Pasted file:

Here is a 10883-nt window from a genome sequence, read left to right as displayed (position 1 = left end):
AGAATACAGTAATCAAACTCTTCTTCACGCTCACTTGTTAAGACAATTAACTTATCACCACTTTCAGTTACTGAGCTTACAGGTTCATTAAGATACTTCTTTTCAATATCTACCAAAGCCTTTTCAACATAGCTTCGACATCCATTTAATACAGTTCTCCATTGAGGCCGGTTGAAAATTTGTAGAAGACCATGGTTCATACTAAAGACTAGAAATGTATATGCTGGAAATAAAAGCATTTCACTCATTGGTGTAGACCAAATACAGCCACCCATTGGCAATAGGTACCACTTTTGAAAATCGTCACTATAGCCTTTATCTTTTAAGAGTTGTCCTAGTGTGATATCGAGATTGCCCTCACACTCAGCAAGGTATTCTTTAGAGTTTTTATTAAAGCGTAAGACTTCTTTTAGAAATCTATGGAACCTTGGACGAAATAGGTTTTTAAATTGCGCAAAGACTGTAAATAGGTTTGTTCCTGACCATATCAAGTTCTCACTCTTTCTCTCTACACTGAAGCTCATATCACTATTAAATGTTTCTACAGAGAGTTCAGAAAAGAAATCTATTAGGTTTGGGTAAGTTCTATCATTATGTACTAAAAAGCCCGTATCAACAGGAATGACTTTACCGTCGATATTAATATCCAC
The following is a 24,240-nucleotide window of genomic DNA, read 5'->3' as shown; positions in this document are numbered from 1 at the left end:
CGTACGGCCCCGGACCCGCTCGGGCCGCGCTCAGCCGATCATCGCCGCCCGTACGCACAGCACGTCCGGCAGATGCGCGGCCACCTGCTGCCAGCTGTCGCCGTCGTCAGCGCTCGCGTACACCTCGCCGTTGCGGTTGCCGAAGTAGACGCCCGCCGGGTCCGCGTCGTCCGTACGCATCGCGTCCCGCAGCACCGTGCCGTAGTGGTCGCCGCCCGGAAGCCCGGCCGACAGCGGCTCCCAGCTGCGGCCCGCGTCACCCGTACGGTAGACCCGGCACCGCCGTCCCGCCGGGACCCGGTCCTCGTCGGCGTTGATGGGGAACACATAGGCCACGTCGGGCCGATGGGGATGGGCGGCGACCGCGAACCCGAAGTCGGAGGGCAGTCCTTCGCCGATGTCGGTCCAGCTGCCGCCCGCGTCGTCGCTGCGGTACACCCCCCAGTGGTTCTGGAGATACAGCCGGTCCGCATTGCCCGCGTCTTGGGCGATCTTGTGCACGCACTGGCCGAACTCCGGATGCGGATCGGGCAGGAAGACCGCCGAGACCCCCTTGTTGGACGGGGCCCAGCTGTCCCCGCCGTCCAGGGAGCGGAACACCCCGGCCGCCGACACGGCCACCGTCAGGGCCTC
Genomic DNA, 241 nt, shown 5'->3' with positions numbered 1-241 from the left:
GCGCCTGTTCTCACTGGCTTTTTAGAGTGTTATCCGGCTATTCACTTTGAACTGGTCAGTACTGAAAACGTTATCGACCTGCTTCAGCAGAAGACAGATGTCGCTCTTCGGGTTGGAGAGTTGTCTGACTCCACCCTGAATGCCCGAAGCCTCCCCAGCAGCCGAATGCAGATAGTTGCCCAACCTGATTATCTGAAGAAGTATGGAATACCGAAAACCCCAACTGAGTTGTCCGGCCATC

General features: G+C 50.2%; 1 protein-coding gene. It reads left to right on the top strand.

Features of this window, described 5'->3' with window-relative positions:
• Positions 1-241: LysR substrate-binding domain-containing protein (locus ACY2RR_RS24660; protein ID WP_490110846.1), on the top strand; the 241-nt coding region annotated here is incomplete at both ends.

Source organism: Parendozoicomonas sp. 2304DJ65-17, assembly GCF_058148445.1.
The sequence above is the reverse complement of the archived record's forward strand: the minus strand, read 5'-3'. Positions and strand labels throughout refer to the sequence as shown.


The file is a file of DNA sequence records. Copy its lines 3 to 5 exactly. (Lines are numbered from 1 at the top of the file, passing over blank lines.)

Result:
The following is a 24,240-nucleotide window of genomic DNA, read 5'->3' as shown; positions in this document are numbered from 1 at the left end:
CGTACGGCCCCGGACCCGCTCGGGCCGCGCTCAGCCGATCATCGCCGCCCGTACGCACAGCACGTCCGGCAGATGCGCGGCCACCTGCTGCCAGCTGTCGCCGTCGTCAGCGCTCGCGTACACCTCGCCGTTGCGGTTGCCGAAGTAGACGCCCGCCGGGTCCGCGTCGTCCGTACGCATCGCGTCCCGCAGCACCGTGCCGTAGTGGTCGCCGCCCGGAAGCCCGGCCGACAGCGGCTCCCAGCTGCGGCCCGCGTCACCCGTACGGTAGACCCGGCACCGCCGTCCCGCCGGGACCCGGTCCTCGTCGGCGTTGATGGGGAACACATAGGCCACGTCGGGCCGATGGGGATGGGCGGCGACCGCGAACCCGAAGTCGGAGGGCAGTCCTTCGCCGATGTCGGTCCAGCTGCCGCCCGCGTCGTCGCTGCGGTACACCCCCCAGTGGTTCTGGAGATACAGCCGGTCCGCATTGCCCGCGTCTTGGGCGATCTTGTGCACGCACTGGCCGAACTCCGGATGCGGATCGGGCAGGAAGACCGCCGAGACCCCCTTGTTGGACGGGGCCCAGCTGTCCCCGCCGTCCAGGGAGCGGAACACCCCGGCCGCCGACACGGCCACCGTCAGGGCCTC
Genomic DNA, 241 nt, shown 5'->3' with positions numbered 1-241 from the left: